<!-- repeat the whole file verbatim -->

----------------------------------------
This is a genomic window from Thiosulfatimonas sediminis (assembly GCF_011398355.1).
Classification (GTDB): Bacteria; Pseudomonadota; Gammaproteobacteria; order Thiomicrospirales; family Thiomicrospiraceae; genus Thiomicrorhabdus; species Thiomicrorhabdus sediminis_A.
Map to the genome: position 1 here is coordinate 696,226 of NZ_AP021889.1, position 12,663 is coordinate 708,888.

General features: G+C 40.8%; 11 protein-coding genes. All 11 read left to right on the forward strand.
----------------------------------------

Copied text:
This is a genomic window from Thiosulfatimonas sediminis (assembly GCF_011398355.1).
Classification (GTDB): Bacteria; Pseudomonadota; Gammaproteobacteria; order Thiomicrospirales; family Thiomicrospiraceae; genus Thiomicrorhabdus; species Thiomicrorhabdus sediminis_A.
Map to the genome: position 1 here is coordinate 696,226 of NZ_AP021889.1, position 12,663 is coordinate 708,888.

General features: G+C 40.8%; 11 protein-coding genes. All 11 read left to right on the forward strand.